My new video highlights the continuing challenges of integrating marketing and sales (business development) in the professional services arena. Since publishing my book The Integration Imperative, there has been much progress to integrate these functions. And I'm pleased that the critical topic of integrating marketing and selling is addressed by the 2014-2015 Professional Services Leadership Initiative (PSLI). #SmithSchool
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But professional service firms over-rely on a culture-based Friendship Model of integrating marketing, sales and other functions. The Friendship Model is based on collegiality: one person asks a colleague to help jointly solve a business problem. This kind of collaboration does have merit! Many professional firms appropriately support collaboration as part of their performance evaluations. By itself, though, the Friendship Model of integrating marketing and selling cannot create sustainable market share gains, cannot alone build the “right” revenues, and may not offer the clients substantive value.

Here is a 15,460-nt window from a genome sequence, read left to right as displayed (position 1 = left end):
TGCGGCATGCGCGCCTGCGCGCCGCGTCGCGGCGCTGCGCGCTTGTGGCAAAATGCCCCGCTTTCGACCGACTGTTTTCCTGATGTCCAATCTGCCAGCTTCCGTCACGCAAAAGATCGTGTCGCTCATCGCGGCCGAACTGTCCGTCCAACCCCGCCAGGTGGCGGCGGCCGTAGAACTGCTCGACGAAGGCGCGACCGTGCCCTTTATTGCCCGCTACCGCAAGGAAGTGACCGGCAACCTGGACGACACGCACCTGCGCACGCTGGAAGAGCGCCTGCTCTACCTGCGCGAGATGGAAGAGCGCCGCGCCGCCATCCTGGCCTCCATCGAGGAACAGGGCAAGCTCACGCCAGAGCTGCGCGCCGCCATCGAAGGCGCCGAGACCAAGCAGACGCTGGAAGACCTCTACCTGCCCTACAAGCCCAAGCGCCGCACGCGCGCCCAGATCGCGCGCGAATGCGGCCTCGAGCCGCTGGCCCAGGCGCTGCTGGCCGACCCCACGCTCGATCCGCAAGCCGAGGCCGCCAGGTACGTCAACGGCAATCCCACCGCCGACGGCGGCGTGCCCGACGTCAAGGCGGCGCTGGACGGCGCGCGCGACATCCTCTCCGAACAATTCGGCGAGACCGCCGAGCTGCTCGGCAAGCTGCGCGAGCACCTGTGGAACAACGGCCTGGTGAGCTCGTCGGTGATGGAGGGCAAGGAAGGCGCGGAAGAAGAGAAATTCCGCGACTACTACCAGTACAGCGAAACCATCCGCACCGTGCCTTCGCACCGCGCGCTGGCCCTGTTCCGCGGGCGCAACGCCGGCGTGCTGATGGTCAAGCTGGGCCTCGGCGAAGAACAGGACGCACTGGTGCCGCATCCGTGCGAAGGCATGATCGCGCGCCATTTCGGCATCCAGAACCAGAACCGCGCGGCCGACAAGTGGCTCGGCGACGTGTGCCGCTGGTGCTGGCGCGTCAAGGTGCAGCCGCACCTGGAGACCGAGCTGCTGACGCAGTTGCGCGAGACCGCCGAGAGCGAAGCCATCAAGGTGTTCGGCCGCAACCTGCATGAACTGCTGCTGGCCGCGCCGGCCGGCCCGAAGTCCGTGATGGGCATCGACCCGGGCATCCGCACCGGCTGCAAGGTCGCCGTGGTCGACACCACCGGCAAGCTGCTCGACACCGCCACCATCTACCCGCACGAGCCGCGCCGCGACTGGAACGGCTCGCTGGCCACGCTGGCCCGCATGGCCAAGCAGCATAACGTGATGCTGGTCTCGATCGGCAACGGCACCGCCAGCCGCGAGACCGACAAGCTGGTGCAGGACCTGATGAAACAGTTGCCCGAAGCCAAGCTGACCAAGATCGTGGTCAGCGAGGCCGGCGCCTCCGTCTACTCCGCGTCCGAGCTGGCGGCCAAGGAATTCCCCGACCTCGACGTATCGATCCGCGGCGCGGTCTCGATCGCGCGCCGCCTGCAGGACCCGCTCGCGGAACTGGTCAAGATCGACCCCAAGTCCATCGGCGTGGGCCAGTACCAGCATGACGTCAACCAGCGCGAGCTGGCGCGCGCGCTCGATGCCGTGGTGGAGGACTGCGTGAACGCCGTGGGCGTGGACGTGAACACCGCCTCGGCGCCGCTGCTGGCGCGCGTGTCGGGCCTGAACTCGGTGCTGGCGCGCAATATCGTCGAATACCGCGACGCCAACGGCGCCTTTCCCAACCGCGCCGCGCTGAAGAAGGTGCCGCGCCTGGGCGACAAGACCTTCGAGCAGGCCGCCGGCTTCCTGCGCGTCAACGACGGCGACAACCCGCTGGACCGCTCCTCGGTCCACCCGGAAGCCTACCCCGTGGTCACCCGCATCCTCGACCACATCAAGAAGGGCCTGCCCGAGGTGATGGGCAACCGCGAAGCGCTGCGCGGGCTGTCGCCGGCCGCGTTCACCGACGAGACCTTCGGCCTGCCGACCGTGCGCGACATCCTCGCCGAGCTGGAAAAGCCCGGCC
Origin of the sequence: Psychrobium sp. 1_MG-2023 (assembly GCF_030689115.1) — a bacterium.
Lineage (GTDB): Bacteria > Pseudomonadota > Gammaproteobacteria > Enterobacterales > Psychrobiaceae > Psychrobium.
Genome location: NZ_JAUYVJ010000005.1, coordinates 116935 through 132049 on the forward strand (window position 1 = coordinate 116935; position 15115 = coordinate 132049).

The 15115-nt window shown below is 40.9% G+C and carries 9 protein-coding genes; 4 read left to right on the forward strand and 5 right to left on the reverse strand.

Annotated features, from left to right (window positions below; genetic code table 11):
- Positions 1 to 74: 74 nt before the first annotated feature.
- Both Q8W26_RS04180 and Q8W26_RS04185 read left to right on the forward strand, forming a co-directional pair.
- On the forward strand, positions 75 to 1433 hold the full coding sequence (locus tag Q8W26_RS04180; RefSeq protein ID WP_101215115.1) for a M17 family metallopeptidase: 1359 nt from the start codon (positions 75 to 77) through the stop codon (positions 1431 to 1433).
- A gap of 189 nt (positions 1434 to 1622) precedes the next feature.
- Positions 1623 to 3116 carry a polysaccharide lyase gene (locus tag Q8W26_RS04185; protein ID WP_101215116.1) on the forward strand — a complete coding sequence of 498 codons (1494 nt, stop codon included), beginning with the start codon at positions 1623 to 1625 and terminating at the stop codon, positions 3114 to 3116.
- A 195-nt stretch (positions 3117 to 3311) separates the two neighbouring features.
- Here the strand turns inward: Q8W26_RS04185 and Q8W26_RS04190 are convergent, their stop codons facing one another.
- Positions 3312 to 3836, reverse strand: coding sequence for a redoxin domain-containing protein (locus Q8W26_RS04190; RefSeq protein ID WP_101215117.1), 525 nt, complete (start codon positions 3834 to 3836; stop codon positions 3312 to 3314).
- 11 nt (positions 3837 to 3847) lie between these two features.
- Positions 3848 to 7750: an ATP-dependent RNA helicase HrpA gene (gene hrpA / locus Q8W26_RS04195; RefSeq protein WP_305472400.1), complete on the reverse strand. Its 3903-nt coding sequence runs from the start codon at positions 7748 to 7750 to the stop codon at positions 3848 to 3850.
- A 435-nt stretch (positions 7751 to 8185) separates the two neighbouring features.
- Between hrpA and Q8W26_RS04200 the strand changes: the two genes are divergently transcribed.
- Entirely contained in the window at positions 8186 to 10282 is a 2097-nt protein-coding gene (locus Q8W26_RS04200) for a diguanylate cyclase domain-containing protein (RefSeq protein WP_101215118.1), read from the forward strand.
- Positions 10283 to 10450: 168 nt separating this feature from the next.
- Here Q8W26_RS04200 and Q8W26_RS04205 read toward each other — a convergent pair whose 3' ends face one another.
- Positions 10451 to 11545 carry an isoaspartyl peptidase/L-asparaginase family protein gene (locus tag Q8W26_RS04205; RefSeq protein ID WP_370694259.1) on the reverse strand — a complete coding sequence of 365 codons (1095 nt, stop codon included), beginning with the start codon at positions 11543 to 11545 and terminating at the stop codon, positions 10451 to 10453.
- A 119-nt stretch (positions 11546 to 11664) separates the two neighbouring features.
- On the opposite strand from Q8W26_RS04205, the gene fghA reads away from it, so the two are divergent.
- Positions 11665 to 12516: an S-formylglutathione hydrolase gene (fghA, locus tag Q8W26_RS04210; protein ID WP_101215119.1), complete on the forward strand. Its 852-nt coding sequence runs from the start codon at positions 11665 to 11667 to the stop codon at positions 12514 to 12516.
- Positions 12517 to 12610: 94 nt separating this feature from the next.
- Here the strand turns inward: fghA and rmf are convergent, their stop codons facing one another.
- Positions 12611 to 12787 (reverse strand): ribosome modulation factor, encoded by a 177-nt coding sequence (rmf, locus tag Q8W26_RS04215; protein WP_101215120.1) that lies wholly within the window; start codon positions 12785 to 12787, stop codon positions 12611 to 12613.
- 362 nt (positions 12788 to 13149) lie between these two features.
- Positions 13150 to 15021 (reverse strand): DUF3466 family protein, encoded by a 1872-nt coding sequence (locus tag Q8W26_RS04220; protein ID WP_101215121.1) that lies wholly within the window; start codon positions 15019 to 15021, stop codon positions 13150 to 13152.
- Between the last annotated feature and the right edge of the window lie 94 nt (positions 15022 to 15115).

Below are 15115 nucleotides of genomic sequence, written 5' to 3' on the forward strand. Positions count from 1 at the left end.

Why? Because it’s too informal. Friends are too often pulled away by competing priorities, by lack of accountability and by simply being assigned elsewhere or leaving their role. By only relying on a cultural solution, professional service firms miss out on competing as effectively as they could. The Friendship Model doesn't do enough to harness people formally to work together toward a common goal.
Professional- and B2B-service firms should add structure to break down marketing and selling silos.
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